Segments in this Video

Female Percussionist (05:22)


Barbara Borden has played music all her life; she played with the female jazz band "Alive!" Her sister Marilyn recalls Borden wanting a drum set as a child. See a clip from "She Dares to Drum." Borden's father left when she was eight.

Borden's Early Career (04:32)

Borden recalls her twin sisters performing in Las Vegas. She received her first big drum set at age 10, played in two bands, and moved to San Francisco at age 19. She stopped drumming, took a job in the medical field, got married and divorced, and returned to drumming.

Feminist and Women's Music Movements (07:50)

The movements empowered Borden. She reflects on musical styles; Alive! brought jazz to women's music. Band members reflect on driving in an Econoline van for gigs and the band dismantling; see a clip from a 1995 reunion.

After Alive! (03:17)

Borden joined Nicholas, Glover, and Wray in the 1980s. She and Sheilah Glover made "Lady of the Serpent Skirt"; awareness of goddess culture gave Borden a sense of her roots.

Teaching and World Music (05:39)

Borden began exploring the djembe. Anna Halprin and Borden collaborate on "The Planetary Dance." Borden has been teaching The Redwoods Drummers and others for years; music binds people together.

Drumming Diplomat (03:38)

Naomi Newman and Borden performed for refugee camps and peace groups in Yugoslavia during the Bosnian War. Music can create a space of peace, as it did for Ishmael Beah.

Drumming Lineage (02:46)

Borden studied with Mandaza Kandemwa in Africa; they did many rituals and drumming dance sessions. Borden bought a drum for Kandemwa's community.

Collaboration and Relationships (04:18)

Newman and Borden collaborated in many ways, including on "She Dares to Drum." Borden became the steward of the heart drum. Students reflect on learning from Borden; she likes to teach in natural settings.

Khakassia, Siberia (04:32)

Spending time in Siberia and with shaman Tatiana Kobezhikova was a life altering experience for Borden.

Sacred Suquamish Instrument (03:18)

Borden met Susie Hawk at a drum camp for women and decided the heart drum belonged with her tribal community. Drumming for a spiritual purpose breaks down barriers.

Lotus Belle-Glover (03:22)

Borden helps assemble a drum set for Lotus; Lotus shares her first memory of playing the drums with Borden. Lotus performs in a band at the Sweetwater Music Hall.

Barbara Borden's Hearts on Fire Band (06:58)

Borden, Lotus, and Glover rehearse with band mates for a concert. See portions the concert at 142 Throckmorton Theater.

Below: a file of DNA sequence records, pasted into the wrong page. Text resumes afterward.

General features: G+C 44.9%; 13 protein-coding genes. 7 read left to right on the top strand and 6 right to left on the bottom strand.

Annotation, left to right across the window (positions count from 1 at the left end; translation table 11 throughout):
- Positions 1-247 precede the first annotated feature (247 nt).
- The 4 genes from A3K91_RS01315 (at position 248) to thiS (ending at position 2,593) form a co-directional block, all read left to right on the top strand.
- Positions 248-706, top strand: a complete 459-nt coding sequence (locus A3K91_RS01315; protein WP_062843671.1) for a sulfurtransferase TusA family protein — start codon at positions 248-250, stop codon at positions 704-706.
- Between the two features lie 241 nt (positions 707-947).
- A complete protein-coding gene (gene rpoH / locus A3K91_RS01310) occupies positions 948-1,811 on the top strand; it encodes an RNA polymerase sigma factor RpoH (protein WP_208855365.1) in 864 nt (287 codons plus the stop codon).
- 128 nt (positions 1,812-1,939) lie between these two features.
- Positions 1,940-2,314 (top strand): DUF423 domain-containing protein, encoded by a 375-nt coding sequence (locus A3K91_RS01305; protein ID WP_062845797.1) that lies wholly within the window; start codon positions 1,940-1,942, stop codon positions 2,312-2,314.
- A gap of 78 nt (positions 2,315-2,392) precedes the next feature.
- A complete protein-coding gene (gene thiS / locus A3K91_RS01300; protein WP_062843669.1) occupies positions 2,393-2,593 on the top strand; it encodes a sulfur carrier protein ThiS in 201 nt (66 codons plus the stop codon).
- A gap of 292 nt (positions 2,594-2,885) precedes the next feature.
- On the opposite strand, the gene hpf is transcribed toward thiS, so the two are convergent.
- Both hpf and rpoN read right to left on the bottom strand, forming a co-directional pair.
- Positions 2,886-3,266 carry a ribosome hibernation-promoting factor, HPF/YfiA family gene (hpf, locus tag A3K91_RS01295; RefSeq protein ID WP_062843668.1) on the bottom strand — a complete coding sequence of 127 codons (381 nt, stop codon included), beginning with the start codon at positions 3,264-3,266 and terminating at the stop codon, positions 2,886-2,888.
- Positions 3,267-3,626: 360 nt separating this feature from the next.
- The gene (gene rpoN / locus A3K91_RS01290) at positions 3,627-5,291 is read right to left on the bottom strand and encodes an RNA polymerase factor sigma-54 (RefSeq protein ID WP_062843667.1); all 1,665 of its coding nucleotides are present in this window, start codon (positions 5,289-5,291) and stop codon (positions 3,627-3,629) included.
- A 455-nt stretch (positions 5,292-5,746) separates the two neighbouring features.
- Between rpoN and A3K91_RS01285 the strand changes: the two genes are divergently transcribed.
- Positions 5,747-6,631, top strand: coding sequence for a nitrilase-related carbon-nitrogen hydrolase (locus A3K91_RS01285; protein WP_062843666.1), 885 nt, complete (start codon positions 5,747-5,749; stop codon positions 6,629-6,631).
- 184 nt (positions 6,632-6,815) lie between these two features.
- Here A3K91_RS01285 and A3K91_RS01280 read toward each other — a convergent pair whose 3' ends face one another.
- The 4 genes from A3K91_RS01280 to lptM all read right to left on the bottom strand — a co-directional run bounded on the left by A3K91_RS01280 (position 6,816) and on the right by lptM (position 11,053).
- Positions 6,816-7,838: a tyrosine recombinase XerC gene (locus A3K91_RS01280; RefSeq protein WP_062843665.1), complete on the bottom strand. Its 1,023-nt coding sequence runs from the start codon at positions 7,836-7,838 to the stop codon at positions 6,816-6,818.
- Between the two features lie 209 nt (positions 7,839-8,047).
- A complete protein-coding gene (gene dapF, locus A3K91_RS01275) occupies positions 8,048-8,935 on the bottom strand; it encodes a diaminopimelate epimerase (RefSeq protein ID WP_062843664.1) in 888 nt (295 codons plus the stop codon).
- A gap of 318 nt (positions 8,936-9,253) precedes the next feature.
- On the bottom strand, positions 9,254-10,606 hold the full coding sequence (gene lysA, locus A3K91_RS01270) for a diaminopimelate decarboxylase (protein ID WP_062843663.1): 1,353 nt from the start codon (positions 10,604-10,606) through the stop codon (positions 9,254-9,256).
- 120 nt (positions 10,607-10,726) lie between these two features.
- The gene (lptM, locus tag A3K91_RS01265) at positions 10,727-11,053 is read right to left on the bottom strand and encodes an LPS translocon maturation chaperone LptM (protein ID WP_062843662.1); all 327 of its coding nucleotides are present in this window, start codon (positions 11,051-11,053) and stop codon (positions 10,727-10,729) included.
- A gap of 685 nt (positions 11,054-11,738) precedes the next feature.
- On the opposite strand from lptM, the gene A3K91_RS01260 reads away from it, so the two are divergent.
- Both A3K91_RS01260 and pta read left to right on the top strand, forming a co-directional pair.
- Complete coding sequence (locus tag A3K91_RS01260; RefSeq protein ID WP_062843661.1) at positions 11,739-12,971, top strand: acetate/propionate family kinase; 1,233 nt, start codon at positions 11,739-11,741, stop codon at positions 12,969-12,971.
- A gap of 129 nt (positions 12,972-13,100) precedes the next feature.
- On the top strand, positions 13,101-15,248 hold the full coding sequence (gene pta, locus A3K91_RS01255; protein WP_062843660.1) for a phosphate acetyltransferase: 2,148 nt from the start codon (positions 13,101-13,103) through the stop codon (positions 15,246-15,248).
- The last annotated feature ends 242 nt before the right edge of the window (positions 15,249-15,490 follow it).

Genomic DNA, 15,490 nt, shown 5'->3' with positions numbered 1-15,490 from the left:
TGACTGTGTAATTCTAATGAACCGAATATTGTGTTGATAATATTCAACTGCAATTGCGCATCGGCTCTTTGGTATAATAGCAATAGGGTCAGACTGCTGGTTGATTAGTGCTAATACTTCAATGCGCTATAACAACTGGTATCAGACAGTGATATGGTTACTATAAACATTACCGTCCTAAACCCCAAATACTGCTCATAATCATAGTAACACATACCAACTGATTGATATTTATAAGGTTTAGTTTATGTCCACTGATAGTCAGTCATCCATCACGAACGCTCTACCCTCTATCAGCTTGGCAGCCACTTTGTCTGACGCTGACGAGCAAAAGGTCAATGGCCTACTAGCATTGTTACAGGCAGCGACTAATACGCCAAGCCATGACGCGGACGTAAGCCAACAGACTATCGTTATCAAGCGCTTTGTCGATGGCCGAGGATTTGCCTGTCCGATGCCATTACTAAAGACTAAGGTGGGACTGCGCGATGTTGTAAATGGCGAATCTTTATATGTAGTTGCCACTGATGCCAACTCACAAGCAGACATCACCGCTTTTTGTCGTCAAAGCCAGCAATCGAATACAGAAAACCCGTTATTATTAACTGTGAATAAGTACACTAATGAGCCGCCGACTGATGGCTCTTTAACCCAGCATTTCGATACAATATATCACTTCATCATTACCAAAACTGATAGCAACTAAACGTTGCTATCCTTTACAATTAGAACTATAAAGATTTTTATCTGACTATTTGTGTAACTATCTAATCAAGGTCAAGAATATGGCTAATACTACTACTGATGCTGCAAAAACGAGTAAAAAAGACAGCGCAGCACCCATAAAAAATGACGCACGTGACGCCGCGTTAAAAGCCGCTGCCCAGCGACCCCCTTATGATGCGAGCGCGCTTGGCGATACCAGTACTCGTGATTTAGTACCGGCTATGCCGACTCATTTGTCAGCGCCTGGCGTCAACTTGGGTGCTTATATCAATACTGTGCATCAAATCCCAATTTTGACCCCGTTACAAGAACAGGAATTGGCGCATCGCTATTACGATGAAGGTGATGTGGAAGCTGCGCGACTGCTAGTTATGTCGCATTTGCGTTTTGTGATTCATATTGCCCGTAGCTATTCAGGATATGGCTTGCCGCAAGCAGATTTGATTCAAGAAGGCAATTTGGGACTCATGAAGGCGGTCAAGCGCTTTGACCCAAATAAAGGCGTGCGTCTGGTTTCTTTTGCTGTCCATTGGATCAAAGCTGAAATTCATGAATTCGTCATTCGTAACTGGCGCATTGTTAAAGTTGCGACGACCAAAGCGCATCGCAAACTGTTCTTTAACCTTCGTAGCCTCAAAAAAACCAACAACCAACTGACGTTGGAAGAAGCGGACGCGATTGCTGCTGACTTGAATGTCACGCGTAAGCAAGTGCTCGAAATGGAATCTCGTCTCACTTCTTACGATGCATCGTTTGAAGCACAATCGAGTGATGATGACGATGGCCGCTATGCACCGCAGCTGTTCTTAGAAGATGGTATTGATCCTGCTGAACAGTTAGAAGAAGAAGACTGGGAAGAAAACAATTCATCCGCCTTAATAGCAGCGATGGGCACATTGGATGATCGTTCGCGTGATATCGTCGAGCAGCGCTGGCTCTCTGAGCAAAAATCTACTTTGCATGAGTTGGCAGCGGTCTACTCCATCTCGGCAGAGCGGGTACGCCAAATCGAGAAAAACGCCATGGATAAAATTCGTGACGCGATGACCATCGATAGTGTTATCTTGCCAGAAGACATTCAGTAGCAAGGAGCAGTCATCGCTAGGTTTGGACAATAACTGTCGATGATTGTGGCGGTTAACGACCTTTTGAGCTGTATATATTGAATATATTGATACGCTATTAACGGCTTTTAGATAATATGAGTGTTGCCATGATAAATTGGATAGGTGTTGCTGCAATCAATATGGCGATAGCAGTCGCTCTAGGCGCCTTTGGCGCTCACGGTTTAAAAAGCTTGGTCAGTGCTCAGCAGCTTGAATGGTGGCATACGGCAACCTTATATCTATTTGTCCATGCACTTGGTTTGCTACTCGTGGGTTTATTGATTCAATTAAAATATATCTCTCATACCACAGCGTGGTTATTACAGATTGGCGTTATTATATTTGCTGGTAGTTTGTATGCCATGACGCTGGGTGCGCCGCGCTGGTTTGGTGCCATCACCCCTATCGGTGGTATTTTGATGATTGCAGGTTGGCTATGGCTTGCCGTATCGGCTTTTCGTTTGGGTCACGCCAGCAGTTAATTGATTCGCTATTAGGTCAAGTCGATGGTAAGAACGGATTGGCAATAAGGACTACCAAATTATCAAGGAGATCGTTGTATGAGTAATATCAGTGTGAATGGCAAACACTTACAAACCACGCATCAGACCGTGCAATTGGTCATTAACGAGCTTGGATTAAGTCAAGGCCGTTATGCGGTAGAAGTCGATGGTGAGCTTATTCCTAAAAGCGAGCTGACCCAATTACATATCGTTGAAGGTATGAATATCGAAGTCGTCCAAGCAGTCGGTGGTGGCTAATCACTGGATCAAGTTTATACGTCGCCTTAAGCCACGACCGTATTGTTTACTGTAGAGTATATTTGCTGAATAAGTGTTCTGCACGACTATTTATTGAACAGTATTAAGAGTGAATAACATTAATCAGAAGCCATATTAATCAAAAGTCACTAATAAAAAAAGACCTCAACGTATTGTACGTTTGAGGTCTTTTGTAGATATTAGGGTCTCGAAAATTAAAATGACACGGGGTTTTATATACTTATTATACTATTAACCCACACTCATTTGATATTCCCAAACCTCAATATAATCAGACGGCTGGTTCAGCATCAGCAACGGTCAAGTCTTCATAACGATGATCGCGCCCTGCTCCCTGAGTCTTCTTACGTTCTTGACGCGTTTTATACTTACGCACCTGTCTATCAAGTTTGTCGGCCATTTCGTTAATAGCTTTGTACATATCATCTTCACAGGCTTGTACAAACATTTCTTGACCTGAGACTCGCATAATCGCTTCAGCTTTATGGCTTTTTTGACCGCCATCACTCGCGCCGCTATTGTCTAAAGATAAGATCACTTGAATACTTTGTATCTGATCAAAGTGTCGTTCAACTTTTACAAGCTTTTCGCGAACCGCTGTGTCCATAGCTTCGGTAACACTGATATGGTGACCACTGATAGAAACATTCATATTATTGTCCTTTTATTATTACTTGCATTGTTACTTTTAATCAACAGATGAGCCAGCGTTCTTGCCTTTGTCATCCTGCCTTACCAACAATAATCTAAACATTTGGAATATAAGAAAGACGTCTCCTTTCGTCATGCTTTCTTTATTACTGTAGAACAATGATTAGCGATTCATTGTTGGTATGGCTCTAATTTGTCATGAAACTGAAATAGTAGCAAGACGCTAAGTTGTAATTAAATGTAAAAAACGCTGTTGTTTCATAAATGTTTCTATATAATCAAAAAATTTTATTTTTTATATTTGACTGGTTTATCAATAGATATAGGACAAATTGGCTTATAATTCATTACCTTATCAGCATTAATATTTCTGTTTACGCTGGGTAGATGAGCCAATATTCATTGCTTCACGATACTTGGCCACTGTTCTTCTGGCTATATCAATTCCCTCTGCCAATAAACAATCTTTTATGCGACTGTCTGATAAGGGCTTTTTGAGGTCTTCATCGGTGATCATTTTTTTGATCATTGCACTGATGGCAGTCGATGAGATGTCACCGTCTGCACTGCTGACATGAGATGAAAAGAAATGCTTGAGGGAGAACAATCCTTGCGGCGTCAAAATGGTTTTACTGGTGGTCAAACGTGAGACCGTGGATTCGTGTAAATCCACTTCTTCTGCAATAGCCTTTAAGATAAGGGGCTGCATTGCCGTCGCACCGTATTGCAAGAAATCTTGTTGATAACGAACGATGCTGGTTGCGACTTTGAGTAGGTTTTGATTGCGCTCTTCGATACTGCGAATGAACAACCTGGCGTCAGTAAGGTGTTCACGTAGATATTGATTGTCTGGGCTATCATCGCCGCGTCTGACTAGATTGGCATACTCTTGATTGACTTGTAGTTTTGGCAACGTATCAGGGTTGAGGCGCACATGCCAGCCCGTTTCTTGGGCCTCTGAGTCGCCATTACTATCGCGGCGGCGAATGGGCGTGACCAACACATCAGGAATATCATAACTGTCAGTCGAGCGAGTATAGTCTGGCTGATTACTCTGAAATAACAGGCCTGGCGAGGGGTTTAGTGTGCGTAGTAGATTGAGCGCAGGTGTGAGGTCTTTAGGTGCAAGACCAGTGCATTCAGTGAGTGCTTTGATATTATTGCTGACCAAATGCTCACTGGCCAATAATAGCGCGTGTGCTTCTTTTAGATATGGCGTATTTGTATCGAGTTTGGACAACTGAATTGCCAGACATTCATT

Credits: Keeper of the Beat: A Woman's Journey into the Heart of Drumming (01:04)

Credits: Keeper of the Beat: A Woman's Journey into the Heart of Drumming

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Keeper of the Beat: A Woman's Journey into the Heart of Drumming 

DVD (Chaptered) Price: $169.95
DVD + 3-Year Streaming Price: $254.93
3-Year Streaming Price: $169.95



This is an award-winning documentary on the life and music of Barbara Borden, an acclaimed and pioneering drummer, composer and teacher. It tells her inspiring life-story in eloquent words and toe-tapping music. Keeper of the Beat weaves footage from She Dares to Drum, Borden’s autobiographical “percussion play” and other dynamic performances from the last four decades with interviews with noted artists, students, family and friends who know Borden and the social history of her times. The film tells the story of a woman whose love of drumming and music gave her courage, inspiration, and the drive to find connectedness within a widening circle of communities throughout the world. We watch the unfolding of Borden’s identity as she grows from a little girl in love with drumming to a pioneering woman drummer, a first-class percussionist, a world musician and a practitioner of “drumbeat diplomacy.” Filmed on four continents, it was produced and directed by three-time Emmy-Award winner, David L. Brown. 

Length: 57 minutes

Item#: BVL146032

ISBN: 978-1-64867-584-3

Copyright date: ©2017

Closed Captioned

Reviews & Awards

"Good documentaries often introduce audiences to someone they’d love to meet for a nice long conversation in the three-dimensional world. Filmmaker David L. Brown’s Keeper of the Beat is all about one such subject: sexagenarian Barbara Borden, a terrific musician and a joyful, indomitable individual. Borden turned to drumming and percussion at an early age, flying in the face of accepted “wisdom” that girls/women do not play drums. By the 1970s, Borden was playing in jazz bands and likened by critics to legends such as Art Blakey. Happily, there is archival footage that shows her wailing away with a kind of disciplined abandon, as well as visuals tracing later chapters of her career playing in two all-women bands. One of those groups reunites for a feverish performance here that exudes collective passion along with Borden’s personal infectious force. Viewers also see Borden as a teacher and ambassador of drumming; she is a strong believer in the primal exercise of making noise together (as in drum circles) to unite communities. Recommended."—Video Librarian, March/April, 2018

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